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Business is the activity of making one's living or making money by producing or buying and selling products (such as goods and services). Simply put, it is "any activity or enterprise entered into for profit."
Having a business name does not separate the business entity from the owner, which means that the owner of the business is responsible and liable for debts incurred by the business. If the business acquires debts, the creditors can go after the owner's personal possessions. A business structure does not allow for corporate tax rates. The proprietor is personally taxed on all income from the business.
The term is also often used colloquially (but not by lawyers or by public officials) to refer to a company. A company, on the other hand, is a separate legal entity and provides for limited liability, as well as corporate tax rates. A company structure is more complicated and expensive to set up, but offers more protection and benefits for the owner. (Full article...)
Wife selling was a traditional English practice for ending an unsatisfactory marriage. Instead of dealing with an expensive and dragged-out divorce, a husband would take his wife to market and parade her with a halter around her neck, arm, or waist, before publicly auctioning her to the highest bidder. Any children from the marriage might also be sold along with their mother. Prices paid for wives varied considerably, from a high of £100 (plus £25 each for her two children), to a low of a glass of ale, or even free. The Duke of Chandos bought his second wife at one such sale in Newbury in about 1744. Along with other English customs, wife selling was exported to England's American colonies, where one man sold his wife for "two dollars and half [a] dozen bowls of grogg". Husbands were sometimes sold by their wives in a similar manner, but much less frequently. Wife selling persisted in some form into the early 20th century, as general attitudes began to shift.
Vegetable and Fruit Market of Layyah
A farmers' market (also farmers market) is a physical retail market featuring foods sold directly by farmers to consumers. Farmers' markets typically consist of booths, tables or stands, outdoors or indoors, where farmers sell fruits, vegetables, meats, and sometimes prepared foods and beverages. They are distinguished from public markets, which are generally housed in permanent structures, open year-round, and offer a variety of non-farmer/producer vendors, packaged foods and non-food products.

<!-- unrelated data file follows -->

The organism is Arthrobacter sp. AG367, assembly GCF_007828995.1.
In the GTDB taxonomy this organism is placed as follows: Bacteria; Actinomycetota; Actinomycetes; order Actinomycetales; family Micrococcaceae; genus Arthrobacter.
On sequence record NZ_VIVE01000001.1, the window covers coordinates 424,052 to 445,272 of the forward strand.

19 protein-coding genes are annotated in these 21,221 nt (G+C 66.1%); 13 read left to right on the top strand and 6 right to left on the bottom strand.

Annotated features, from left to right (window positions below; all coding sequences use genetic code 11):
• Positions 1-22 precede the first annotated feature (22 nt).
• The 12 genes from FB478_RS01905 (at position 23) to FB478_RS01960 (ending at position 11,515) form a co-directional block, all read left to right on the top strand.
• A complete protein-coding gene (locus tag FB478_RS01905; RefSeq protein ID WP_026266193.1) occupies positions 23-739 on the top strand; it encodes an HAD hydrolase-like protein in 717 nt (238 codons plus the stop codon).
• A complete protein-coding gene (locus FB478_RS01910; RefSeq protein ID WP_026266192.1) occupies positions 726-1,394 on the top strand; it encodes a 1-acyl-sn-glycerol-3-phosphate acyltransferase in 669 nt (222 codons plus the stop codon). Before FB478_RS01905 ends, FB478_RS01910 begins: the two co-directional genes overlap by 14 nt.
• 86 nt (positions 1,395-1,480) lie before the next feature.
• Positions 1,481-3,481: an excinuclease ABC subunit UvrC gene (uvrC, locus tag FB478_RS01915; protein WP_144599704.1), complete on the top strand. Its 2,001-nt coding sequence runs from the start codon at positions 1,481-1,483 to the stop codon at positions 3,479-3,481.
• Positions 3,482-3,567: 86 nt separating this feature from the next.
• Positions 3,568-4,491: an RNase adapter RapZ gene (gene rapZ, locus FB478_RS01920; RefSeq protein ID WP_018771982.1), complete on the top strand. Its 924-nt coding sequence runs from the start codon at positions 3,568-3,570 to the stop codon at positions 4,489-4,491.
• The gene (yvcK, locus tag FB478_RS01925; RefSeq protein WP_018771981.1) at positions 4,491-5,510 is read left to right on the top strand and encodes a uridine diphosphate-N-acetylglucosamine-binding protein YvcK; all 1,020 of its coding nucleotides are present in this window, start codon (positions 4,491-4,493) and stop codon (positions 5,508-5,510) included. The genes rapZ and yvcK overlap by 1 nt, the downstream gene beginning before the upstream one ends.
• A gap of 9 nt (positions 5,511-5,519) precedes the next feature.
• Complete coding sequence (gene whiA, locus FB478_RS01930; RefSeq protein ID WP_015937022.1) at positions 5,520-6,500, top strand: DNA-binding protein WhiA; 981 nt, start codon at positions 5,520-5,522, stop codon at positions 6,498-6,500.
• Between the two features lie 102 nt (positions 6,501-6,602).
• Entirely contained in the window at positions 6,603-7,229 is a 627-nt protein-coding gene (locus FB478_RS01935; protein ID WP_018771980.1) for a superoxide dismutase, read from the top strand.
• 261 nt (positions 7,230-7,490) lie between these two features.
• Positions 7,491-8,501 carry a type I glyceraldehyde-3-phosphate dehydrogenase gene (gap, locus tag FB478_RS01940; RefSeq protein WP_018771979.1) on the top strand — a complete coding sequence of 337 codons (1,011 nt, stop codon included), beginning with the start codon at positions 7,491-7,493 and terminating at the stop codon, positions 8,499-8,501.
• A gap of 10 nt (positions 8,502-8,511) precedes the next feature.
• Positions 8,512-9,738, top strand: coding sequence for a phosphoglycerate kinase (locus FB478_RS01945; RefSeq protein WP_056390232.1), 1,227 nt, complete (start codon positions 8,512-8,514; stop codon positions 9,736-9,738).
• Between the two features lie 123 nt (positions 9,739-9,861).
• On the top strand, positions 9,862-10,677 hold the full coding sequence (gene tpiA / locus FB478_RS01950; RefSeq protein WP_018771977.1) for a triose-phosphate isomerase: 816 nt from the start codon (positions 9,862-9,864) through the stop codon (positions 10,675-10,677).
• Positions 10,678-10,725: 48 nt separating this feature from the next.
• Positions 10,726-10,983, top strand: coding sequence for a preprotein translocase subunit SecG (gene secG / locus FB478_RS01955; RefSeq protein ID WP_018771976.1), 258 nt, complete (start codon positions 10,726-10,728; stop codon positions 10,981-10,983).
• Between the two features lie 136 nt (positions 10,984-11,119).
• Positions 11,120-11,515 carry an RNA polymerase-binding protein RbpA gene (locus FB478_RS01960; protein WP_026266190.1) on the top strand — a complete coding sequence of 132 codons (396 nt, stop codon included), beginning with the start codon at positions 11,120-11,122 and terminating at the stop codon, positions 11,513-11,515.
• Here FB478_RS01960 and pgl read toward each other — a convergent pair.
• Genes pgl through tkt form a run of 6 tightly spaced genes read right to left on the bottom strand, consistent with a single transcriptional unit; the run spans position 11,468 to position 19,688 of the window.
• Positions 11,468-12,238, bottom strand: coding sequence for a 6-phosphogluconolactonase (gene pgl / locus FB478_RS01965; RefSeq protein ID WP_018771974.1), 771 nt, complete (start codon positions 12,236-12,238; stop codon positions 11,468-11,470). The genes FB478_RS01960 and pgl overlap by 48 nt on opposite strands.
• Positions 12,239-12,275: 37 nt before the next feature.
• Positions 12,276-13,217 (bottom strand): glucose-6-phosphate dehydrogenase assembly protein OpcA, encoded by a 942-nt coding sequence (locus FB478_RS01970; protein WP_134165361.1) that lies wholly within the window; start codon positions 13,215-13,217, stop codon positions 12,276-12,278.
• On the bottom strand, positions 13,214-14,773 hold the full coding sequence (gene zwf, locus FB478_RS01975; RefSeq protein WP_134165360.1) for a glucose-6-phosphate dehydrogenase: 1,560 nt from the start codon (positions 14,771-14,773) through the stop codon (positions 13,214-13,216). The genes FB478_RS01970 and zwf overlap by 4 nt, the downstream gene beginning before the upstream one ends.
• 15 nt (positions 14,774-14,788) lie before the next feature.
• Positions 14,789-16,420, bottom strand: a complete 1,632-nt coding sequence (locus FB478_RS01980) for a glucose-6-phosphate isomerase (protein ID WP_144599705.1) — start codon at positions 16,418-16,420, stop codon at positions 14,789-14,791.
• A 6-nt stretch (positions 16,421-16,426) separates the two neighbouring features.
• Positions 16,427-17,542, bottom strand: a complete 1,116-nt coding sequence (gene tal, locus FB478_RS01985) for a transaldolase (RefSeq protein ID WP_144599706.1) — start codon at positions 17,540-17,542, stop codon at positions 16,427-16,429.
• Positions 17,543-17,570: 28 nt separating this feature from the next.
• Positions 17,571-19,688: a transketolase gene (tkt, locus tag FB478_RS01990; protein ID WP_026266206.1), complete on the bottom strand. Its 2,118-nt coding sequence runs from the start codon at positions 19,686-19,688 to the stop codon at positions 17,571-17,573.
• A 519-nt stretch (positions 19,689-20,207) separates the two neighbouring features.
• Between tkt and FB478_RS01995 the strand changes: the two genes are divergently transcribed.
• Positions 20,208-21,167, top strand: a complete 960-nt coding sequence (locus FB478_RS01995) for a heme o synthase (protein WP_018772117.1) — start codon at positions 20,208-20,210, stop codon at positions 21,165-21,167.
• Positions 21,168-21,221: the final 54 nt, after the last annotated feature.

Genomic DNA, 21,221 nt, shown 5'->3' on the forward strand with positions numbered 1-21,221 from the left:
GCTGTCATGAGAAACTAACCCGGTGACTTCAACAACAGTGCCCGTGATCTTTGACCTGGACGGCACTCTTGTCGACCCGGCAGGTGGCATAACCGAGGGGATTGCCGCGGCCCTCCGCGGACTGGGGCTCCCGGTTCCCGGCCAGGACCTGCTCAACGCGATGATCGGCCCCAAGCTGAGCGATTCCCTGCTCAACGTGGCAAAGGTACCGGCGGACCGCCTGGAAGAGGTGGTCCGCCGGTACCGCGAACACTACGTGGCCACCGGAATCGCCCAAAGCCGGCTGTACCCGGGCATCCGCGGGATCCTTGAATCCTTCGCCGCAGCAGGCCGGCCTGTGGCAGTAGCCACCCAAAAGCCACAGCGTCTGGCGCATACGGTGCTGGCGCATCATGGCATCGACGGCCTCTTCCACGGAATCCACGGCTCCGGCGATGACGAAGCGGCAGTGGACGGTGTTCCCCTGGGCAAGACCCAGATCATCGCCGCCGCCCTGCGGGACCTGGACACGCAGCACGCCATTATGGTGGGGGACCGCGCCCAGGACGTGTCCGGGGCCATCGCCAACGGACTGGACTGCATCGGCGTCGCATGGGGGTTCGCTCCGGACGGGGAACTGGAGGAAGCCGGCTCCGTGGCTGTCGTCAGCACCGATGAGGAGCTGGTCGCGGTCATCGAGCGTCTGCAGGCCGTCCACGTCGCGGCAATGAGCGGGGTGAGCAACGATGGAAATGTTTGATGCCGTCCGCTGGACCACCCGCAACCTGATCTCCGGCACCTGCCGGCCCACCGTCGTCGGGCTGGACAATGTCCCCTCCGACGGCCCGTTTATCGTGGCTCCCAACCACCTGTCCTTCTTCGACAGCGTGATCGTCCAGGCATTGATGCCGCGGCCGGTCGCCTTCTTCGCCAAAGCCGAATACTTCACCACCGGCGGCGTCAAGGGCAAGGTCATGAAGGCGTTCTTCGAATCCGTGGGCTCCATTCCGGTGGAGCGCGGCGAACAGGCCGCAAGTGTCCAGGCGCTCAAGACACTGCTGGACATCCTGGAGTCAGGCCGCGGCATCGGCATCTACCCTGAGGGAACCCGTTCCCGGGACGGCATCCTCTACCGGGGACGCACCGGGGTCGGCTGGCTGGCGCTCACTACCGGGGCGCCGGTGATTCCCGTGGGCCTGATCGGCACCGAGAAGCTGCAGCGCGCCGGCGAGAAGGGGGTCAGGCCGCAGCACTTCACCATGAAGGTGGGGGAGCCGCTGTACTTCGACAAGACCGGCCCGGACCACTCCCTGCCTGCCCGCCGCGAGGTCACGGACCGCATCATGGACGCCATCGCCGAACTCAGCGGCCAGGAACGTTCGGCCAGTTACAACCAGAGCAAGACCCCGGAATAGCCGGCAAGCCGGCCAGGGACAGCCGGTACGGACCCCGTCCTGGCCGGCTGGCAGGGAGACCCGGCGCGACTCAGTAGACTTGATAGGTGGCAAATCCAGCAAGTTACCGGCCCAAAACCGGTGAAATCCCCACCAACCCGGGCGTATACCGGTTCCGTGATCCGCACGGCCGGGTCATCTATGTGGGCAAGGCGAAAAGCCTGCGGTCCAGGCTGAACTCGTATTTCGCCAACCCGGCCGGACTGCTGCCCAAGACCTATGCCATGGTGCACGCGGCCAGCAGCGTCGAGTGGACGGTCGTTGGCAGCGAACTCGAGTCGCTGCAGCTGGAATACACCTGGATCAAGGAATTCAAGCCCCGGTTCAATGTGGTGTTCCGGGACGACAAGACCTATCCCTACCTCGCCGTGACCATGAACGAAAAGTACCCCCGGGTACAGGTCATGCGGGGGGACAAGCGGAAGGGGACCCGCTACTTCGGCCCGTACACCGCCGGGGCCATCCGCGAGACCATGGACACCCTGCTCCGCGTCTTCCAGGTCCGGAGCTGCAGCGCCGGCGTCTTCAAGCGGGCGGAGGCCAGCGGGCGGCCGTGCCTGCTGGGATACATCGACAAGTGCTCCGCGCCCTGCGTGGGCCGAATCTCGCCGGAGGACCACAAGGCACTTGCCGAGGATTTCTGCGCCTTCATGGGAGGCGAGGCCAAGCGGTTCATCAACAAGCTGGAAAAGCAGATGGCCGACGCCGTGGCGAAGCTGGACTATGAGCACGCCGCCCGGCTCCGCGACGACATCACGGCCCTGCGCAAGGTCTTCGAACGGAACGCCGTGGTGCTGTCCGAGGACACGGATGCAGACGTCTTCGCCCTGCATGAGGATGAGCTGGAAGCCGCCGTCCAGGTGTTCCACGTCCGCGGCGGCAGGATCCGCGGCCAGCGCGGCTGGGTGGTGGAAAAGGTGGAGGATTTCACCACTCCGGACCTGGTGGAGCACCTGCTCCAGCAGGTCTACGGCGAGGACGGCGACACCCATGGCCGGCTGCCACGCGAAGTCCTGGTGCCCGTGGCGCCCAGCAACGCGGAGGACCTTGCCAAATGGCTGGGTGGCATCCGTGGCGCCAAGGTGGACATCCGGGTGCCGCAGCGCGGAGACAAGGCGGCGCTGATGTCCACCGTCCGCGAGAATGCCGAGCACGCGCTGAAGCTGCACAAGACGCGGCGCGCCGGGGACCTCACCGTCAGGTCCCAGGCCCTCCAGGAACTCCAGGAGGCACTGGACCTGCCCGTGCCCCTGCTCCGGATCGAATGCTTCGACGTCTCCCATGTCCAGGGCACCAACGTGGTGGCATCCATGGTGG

"But when the division of labour first began to take place, this power of exchanging must frequently have been very much clogged and embarrassed in its operations. One man, we shall suppose, has more of a certain commodity than he himself has occasion for, while another has less. The former consequently would be glad to dispose of, and the latter to purchase, a part of this superfluity. But if this latter should chance to have nothing that the former stands in need of, no exchange can be made between them. The butcher has more meat in his shop than he himself can consume, and the brewer and the baker would each of them be willing to purchase a part of it. But they have nothing to offer in exchange, except the different productions of their respective trades, and the butcher is already provided with all the bread and beer which he has immediate occasion for. No exchange can, in this case, be made between them. He cannot be their merchant, nor they his customers; and they are all of them thus mutually less serviceable to one another. In order to avoid the inconveniency of such situations, every prudent man in every period of society, after the first establishment of the division of labour, must naturally have endeavoured to manage his affairs in such a manner, as to have at all times by him, besides the peculiar produce of his own industry, a certain quantity of some one commodity or other, such as he imagined few people would be likely to refuse in exchange for the produce of their industry."
- —Adam Smith, The Wealth of Nations, 1776
The following are images from various business-related articles on Wikipedia.
A bond issued by the Dutch East India Company (VOC), dating from 1623, for the amount of 2,400 florins
Emil Jellinek-Mercedes (1853–1918), here at the steering wheel of his Phoenix Double-Phaeton, was a European entrepreneur who helped design the first modern car
Time required to start a business in 2017
A vegetable seller in a rural Sri Lankan village
In 2012, Ambassador-at-Large for Global Women's Issues Melanne Verveer greets participants in an African Women's Entrepreneurship Program at the State Department in Washington, D.C.
"Jack and the Giant Joint-Stock", a cartoon in Town Talk (1858) satirizing the 'monster' joint-stock economy that came into being after the Joint Stock Companies Act 1844.
Dell Women's Entrepreneur Network event in New York City
Apple co-founder and longtime leader Steve Jobs (pictured in 2010) led the introduction of many innovations in the computer, smartphone and digital music industries
Student organizers from the Green Club at Newcomb College Institute formed a social entrepreneurship organization in 2010.
On this day in Business history...
Did you know
- ... that Italy is the third largest producer of wine in the world?
- ...that Calouste Gulbenkian was known as Mr. Five Percent because he retained 5% of the shares of Royal Dutch/Shell, the second-largest corporation in the world by revenue, which he participated in the formation of in 1907?
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